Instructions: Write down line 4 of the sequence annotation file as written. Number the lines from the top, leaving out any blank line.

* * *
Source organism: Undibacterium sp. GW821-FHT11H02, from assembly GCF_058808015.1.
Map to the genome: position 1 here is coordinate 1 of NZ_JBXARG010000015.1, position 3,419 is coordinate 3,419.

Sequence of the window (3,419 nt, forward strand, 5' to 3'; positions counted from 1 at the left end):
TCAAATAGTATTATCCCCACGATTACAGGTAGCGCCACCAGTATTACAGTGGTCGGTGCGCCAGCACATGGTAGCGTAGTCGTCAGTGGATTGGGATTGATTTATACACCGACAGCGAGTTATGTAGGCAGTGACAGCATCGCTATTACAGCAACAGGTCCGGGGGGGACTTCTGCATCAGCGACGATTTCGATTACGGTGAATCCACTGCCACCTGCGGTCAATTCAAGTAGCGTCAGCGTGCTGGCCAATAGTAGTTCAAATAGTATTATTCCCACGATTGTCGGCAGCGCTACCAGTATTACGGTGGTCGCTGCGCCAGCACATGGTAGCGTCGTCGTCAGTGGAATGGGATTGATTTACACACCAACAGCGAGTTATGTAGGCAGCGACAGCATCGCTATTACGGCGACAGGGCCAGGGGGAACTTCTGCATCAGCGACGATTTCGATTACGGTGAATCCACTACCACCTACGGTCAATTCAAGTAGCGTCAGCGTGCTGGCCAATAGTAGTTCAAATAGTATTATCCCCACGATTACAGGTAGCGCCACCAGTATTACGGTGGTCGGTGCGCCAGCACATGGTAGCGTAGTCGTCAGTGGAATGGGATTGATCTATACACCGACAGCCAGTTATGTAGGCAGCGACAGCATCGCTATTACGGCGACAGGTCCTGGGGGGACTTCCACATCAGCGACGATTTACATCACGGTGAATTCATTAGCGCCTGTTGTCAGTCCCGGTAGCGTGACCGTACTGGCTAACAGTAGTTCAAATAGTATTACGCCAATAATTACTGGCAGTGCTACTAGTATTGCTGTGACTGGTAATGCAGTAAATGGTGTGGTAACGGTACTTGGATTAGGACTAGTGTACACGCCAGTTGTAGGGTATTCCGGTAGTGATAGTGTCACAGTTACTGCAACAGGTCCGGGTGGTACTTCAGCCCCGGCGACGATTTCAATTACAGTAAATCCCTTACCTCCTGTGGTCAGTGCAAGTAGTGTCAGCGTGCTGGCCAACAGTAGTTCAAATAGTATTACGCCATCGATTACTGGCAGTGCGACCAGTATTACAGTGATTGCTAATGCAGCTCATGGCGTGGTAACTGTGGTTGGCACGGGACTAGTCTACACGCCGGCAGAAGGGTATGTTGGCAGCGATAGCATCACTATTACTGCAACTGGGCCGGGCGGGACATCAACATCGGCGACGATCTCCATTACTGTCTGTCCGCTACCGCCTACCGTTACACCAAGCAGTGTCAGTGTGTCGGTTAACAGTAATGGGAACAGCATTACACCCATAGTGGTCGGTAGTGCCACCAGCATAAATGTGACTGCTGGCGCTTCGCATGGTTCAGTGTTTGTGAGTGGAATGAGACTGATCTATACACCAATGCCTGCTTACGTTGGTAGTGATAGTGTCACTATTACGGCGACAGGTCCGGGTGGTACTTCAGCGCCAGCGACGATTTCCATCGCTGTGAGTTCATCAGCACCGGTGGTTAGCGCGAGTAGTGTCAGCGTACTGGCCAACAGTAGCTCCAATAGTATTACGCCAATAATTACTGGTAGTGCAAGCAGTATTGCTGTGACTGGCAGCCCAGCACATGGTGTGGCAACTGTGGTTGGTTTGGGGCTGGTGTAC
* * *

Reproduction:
TCAAATAGTATTATCCCCACGATTACAGGTAGCGCCACCAGTATTACAGTGGTCGGTGCGCCAGCACATGGTAGCGTAGTCGTCAGTGGATTGGGATTGATTTATACACCGACAGCGAGTTATGTAGGCAGTGACAGCATCGCTATTACAGCAACAGGTCCGGGGGGGACTTCTGCATCAGCGACGATTTCGATTACGGTGAATCCACTGCCACCTGCGGTCAATTCAAGTAGCGTCAGCGTGCTGGCCAATAGTAGTTCAAATAGTATTATTCCCACGATTGTCGGCAGCGCTACCAGTATTACGGTGGTCGCTGCGCCAGCACATGGTAGCGTCGTCGTCAGTGGAATGGGATTGATTTACACACCAACAGCGAGTTATGTAGGCAGCGACAGCATCGCTATTACGGCGACAGGGCCAGGGGGAACTTCTGCATCAGCGACGATTTCGATTACGGTGAATCCACTACCACCTACGGTCAATTCAAGTAGCGTCAGCGTGCTGGCCAATAGTAGTTCAAATAGTATTATCCCCACGATTACAGGTAGCGCCACCAGTATTACGGTGGTCGGTGCGCCAGCACATGGTAGCGTAGTCGTCAGTGGAATGGGATTGATCTATACACCGACAGCCAGTTATGTAGGCAGCGACAGCATCGCTATTACGGCGACAGGTCCTGGGGGGACTTCCACATCAGCGACGATTTACATCACGGTGAATTCATTAGCGCCTGTTGTCAGTCCCGGTAGCGTGACCGTACTGGCTAACAGTAGTTCAAATAGTATTACGCCAATAATTACTGGCAGTGCTACTAGTATTGCTGTGACTGGTAATGCAGTAAATGGTGTGGTAACGGTACTTGGATTAGGACTAGTGTACACGCCAGTTGTAGGGTATTCCGGTAGTGATAGTGTCACAGTTACTGCAACAGGTCCGGGTGGTACTTCAGCCCCGGCGACGATTTCAATTACAGTAAATCCCTTACCTCCTGTGGTCAGTGCAAGTAGTGTCAGCGTGCTGGCCAACAGTAGTTCAAATAGTATTACGCCATCGATTACTGGCAGTGCGACCAGTATTACAGTGATTGCTAATGCAGCTCATGGCGTGGTAACTGTGGTTGGCACGGGACTAGTCTACACGCCGGCAGAAGGGTATGTTGGCAGCGATAGCATCACTATTACTGCAACTGGGCCGGGCGGGACATCAACATCGGCGACGATCTCCATTACTGTCTGTCCGCTACCGCCTACCGTTACACCAAGCAGTGTCAGTGTGTCGGTTAACAGTAATGGGAACAGCATTACACCCATAGTGGTCGGTAGTGCCACCAGCATAAATGTGACTGCTGGCGCTTCGCATGGTTCAGTGTTTGTGAGTGGAATGAGACTGATCTATACACCAATGCCTGCTTACGTTGGTAGTGATAGTGTCACTATTACGGCGACAGGTCCGGGTGGTACTTCAGCGCCAGCGACGATTTCCATCGCTGTGAGTTCATCAGCACCGGTGGTTAGCGCGAGTAGTGTCAGCGTACTGGCCAACAGTAGCTCCAATAGTATTACGCCAATAATTACTGGTAGTGCAAGCAGTATTGCTGTGACTGGCAGCCCAGCACATGGTGTGGCAACTGTGGTTGGTTTGGGGCTGGTGTAC